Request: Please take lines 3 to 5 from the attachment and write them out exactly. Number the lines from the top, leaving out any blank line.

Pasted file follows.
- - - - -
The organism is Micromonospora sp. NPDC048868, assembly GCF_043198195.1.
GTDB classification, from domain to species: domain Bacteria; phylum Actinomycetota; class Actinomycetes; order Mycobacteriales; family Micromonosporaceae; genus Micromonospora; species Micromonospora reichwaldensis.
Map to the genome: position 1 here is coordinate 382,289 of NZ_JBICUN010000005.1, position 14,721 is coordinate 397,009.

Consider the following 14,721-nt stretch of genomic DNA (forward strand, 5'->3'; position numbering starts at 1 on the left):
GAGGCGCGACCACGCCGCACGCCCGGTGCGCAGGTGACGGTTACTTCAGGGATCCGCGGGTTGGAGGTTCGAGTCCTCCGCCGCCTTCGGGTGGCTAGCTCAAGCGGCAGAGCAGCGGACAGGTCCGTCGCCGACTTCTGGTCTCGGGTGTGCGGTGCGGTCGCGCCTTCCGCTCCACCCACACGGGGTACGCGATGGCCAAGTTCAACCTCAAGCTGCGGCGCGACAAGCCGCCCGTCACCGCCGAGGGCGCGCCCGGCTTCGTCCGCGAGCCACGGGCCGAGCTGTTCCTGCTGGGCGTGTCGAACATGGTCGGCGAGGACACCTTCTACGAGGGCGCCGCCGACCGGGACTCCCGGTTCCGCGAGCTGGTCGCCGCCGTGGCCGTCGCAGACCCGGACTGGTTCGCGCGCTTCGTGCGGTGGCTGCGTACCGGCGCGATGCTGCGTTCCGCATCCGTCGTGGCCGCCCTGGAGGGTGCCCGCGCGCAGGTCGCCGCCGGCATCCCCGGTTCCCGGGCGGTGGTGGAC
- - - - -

Map to the genome: position 1 here is coordinate 382,289 of NZ_JBICUN010000005.1, position 14,721 is coordinate 397,009.

Consider the following 14,721-nt stretch of genomic DNA (forward strand, 5'->3'; position numbering starts at 1 on the left):
GAGGCGCGACCACGCCGCACGCCCGGTGCGCAGGTGACGGTTACTTCAGGGATCCGCGGGTTGGAGGTTCGAGTCCTCCGCCGCCTTCGGGTGGCTAGCTCAAGCGGCAGAGCAGCGGACAGGTCCGTCGCCGACTTCTGGTCTCGGGTGTGCGGTGCGGTCGCGCCTTCCGCTCCACCCACACGGGGTACGCGATGGCCAAGTTCAACCTCAAGCTGCGGCGCGACAAGCCGCCCGTCACCGCCGAGGGCGCGCCCGGCTTCGTCCGCGAGCCACGGGCCGAGCTGTTCCTGCTGGGCGTGTCGAACATGGTCGGCGAGGACACCTTCTACGAGGGCGCCGCCGACCGGGACTCCCGGTTCCGCGAGCTGGTCGCCGCCGTGGCCGTCGCAGACCCGGACTGGTTCGCGCGCTTCGTGCGGTGGCTGCGTACCGGCGCGATGCTGCGTTCCGCATCCGTCGTGGCCGCCCTGGAGGGTGCCCGCGCGCAGGTCGCCGCCGGCATCCCCGGTTCCCGGGCGGTGGTGGAC